Soweto’s photography collective

Pimville

The photographs make you look twice. First because they are pretty, stylized shots, speaking the language of fashion photography, and then again because of their setting.

Pimville, Kliptown and Orlando in Soweto, Alexandra are not usually names that conjure the hipster lifestyle, freedom, beauty, or high fashion. It’s crazy that they don’t – because a place can be many things. But for outsiders – local and foreign tourists alike – these are places of struggle, yesterday’s and today’s. Contested sites, the home of angry youth, history’s heroes, today’s service delivery protests. They are place names packed so full of significance, the names alone threaten to overwhelm you.

But for twin brothers Justice and Innocent Mukheli, and Vuyo Mpantsha they are the backdrop for recapturing the best moments of their childhoods, and also the main event, the star of their photography show.

“I see a different you” is their photo blog, started in December last year as homage to a place, to family, and to style. It showcases a series of images shot in locations around Johannesburg – including Yeoville, Melville and Braamfontein – in which, one or more of the trio is artfully posed.

I meet the three 20-somethings in Rosebank on a Friday after work. They all have day jobs in advertising, as creatives at Ogilvy and Draft FCB. The blog is something they do after hours, early mornings and on weekends. “Because we are artists the work we do at work is not enough. We need something to clear our heads,” says Justice. “With no CI, no brief and no guidelines,” the others add.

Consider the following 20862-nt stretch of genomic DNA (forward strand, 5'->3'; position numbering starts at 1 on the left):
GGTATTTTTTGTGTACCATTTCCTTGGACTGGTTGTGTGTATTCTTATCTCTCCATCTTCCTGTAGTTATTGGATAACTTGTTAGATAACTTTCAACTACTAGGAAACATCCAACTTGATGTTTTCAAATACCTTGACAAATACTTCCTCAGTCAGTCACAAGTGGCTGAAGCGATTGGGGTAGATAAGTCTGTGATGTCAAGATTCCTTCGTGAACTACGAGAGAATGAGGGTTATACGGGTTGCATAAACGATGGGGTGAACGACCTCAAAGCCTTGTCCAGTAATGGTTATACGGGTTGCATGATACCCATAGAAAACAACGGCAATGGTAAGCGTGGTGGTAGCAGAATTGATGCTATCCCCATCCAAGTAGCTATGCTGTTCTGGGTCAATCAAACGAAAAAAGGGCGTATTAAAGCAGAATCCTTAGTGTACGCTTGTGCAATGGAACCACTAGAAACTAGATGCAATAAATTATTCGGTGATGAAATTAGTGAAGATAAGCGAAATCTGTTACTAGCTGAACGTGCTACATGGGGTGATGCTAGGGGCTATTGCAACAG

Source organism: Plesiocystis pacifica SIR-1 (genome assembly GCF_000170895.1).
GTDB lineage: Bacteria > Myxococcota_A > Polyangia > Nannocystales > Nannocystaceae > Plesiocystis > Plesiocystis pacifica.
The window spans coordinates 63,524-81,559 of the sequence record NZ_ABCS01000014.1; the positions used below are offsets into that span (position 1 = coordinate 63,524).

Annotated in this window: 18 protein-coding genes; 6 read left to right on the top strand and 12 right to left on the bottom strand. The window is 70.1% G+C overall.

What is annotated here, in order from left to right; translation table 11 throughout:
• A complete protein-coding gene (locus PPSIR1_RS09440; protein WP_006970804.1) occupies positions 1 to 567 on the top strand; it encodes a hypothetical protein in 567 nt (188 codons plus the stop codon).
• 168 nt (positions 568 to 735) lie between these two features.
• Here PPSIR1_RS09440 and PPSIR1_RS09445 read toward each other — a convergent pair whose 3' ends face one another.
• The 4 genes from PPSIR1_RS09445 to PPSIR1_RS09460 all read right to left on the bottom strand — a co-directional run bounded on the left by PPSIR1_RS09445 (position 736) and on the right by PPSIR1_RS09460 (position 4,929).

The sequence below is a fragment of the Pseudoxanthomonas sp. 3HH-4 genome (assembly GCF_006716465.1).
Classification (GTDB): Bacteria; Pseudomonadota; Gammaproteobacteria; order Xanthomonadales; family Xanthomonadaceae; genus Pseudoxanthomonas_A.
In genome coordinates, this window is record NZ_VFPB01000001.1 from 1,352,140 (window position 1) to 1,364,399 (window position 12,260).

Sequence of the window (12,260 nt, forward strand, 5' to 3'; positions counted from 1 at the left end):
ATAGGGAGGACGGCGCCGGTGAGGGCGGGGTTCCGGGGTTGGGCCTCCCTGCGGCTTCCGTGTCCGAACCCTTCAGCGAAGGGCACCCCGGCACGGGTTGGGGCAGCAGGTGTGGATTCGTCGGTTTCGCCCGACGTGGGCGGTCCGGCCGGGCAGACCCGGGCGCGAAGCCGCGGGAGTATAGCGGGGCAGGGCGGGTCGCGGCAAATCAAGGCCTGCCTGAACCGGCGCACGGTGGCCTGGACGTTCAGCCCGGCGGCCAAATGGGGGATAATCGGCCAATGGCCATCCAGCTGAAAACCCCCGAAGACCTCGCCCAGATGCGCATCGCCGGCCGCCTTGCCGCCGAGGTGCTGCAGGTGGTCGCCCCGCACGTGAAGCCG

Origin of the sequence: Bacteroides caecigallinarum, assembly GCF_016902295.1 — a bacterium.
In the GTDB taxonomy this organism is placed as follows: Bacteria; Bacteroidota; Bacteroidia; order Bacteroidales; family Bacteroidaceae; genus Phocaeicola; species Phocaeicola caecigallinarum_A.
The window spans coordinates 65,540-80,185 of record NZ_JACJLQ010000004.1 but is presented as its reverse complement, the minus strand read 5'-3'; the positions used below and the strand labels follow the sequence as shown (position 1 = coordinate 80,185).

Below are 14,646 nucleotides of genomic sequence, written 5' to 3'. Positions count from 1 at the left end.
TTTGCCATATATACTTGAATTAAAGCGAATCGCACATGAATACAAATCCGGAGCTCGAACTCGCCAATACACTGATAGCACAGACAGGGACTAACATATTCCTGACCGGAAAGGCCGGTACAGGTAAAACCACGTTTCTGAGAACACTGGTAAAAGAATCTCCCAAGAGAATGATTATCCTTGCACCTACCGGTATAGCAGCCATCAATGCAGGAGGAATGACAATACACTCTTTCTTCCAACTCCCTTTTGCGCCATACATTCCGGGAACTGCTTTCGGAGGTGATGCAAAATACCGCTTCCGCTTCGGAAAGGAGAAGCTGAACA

“Afterwards we feel like we have achieved something amazing.”

The trio in Melville

So to call it a hobby would be to minimise its significance.

The trio radiate energy. They belong to a generation of young people who have grown up believing in themselves, and believing too that they can be many things. In fact, with a bit of determination they can be anything.

My first question is: Are the photos “advertising or documentary?” They answer – “definitely documentary”. And it is “they” – the three seem to think as one – they finish each other’s thoughts and sentences as the conversation moves along. Not stealing ideas but with respectful intro’s “Vuyo tells the story better,” or “Let Innocent tell you”.

Walter Sisulu Square, Kliptown, Soweto

“We wanted to document our childhood,” says Justice “to show our family album to the world”.

“The blog is about recreating moments we loved in our childhood.” And by all accounts it was a happy one. The three met at church in Pimville – in primary school – their parents were friends.  We are “practically family”.

They didn’t get off to a great start – “When we introduced ourselves I said ‘Hi, I am innocent’ and Vuyo said “I am innocent as well’. We thought ‘He thinks he is funny’. Then we met again at the basketball courts – and said ‘There’s that weird dude”.

But the “weird dude” and the twins had a lot in common. They sang in the church choir, skateboarded, and shared a style sensibility. The friendship was cemented.

Back to the blog – they also shared a common inspiration. Old pictures of family showing fathers and grandfathers dressed up formally in suits, and buffed brogues. “We are literally trying to walk in our fathers’ shoes”. The scenes in the photos are also recreations of places that shaped their childhood, a first kiss, learning to ride a bike.